four pink and four blue candles­, two of which are depressed into the cake farther than the others. I—young {Marcel}, ratherwait until the drops of melted wax from those two lower candles quiver just above the frosting before making my wish, just as bird hunters will take aim at their target as it flies directly overhead but not release the trigger until the luckless ring-billed gull approaches that invisible horizon beyond which it may gain safe passage. . . . I watch myself blow the candles out quickly. What did I wish for? I have often wondered. . . . I, alongside my younger self, sit in the dark with Mother and Grandfather for a little while with only the soft chirping of crickets and the gentle swaying of the large chestnut tree to remind us that our senses are still functioning.


Yet we needn’t spend more time haggling over the specifics of those many intertextual sites—the inclusion of detail blatantly lifted from Swann’s Way—scattered throughout “Marcel’s” testimony and Bennett’s “analysis” thereof, as Shelley and Tomlinson and others have already haggled enough4 to amply demonstrate that Bennett is first a plagiarist and second a researcher. What have as yet remained unhaggled over, to my knowledge, and what do deserve quite a bit of haggling, are those many details appropriated from the late Dr. F. W. Bennett’s own life that have been carefully woven into the narration provided by “Marcel,” “Vladimir,” and “Jorge.”

Through the little window in the attic alcove of our­—of my, rather—house in Akron, one espies a gull’s nest resting precariously upon the branch of a tree. Cheep, go the chicks, cheep, cheep. “Cheep,” I reply, returning to my typewriter. “Indeed. Cheep.”5

With respect to the above-quoted excerpt from “Marcel’s” testimony, along with Bennett’s “analysis” thereof, the first instance of what I will henceforth term the author’s tendency toward authorial projection (or what I privately call Bennett’s cheap catharsis) occurs within the simile offered by “Marcel” comparing the drops of candle wax threatening to touch his birthday cake’s frosting to, of all things, gull poachers waiting to shoot until their prey is on the verge of escape. (As Dismali suggests, this represents “Marcel’s” “second clumsiest attempt at Proustian simile [sic].”) However, and as any reputable ornithologist will concede, barring a sudden three-thousand-mile lurch of continental drift, the ring-billed gull (Larus delawarensis) does not inhabit skies above France; its habitation is native and exclusive to the North American continent.6 How might we account for “Marcel’s” error? Easily: by referring to an entry from the childhood diary of Dr. F. W. Bennett, born and bred in Illinois, USA, the same state that boasts an annual population of more than a thousand ring-billed gulls.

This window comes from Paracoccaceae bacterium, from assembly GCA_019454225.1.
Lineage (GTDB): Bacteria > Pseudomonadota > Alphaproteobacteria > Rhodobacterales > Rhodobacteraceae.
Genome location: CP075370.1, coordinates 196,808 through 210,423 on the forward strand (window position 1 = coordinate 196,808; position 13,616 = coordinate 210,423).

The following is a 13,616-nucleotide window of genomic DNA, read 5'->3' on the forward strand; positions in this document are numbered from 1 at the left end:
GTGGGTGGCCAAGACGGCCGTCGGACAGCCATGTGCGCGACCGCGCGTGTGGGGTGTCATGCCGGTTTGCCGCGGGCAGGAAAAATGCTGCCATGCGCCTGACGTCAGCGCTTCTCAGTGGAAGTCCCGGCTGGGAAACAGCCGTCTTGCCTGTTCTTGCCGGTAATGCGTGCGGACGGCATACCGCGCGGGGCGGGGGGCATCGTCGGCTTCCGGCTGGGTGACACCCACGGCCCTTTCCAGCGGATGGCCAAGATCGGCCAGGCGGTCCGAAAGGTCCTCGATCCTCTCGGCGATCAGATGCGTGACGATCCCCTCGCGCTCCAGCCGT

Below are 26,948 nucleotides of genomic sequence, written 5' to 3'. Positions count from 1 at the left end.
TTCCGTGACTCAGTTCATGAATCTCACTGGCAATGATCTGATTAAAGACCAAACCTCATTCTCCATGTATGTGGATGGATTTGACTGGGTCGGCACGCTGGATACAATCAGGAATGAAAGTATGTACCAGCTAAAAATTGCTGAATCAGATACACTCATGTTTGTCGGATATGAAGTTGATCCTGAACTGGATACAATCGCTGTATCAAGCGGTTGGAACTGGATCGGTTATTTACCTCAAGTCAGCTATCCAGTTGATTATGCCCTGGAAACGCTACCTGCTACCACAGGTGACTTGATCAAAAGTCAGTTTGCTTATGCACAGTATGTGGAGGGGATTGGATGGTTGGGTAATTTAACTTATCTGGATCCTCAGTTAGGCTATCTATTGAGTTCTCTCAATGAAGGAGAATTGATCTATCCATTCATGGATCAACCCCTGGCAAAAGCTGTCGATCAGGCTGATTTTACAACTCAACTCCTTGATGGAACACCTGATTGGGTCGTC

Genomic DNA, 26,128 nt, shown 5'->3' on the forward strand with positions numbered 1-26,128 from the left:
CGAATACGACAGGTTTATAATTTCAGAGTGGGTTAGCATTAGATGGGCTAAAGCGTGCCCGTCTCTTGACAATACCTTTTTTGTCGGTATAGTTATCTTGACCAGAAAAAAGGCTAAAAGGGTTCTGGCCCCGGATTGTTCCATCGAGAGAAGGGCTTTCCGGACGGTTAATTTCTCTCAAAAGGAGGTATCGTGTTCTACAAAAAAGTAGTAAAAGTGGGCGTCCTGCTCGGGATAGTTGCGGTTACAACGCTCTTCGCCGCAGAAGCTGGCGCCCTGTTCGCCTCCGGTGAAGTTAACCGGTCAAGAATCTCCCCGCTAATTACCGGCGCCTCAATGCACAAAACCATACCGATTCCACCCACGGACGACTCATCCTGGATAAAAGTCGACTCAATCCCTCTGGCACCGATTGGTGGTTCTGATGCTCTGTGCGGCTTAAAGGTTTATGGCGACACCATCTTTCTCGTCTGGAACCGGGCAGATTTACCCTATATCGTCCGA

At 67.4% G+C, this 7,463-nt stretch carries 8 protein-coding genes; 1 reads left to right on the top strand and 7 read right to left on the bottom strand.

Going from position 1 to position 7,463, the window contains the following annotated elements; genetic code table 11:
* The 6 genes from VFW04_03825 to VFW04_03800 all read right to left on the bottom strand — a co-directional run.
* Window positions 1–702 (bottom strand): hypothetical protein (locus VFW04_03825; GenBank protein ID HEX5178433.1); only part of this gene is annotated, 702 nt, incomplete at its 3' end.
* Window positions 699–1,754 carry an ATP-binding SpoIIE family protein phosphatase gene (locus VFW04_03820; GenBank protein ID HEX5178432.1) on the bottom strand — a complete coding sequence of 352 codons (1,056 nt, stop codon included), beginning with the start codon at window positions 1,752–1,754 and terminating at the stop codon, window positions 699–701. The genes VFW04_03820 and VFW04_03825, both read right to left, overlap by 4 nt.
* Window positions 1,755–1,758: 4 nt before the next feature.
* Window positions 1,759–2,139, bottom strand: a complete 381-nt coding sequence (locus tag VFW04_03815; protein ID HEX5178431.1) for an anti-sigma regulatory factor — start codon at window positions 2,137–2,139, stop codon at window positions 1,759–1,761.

Today is my eighth birthday. Papa takes me shooting. He shoots eight ring-billed gulls before sundown, and I shoot one. I take my first shot when it’s right over my head, but I miss. It flies away, in the distance. I take another shot, and then it stops in midair, like it has flown into a drift of icy air and become frozen, before falling to the ground, when Bandit runs off and brings it back in his mouth as my birthday present. Bandit is a very good boy, indeed.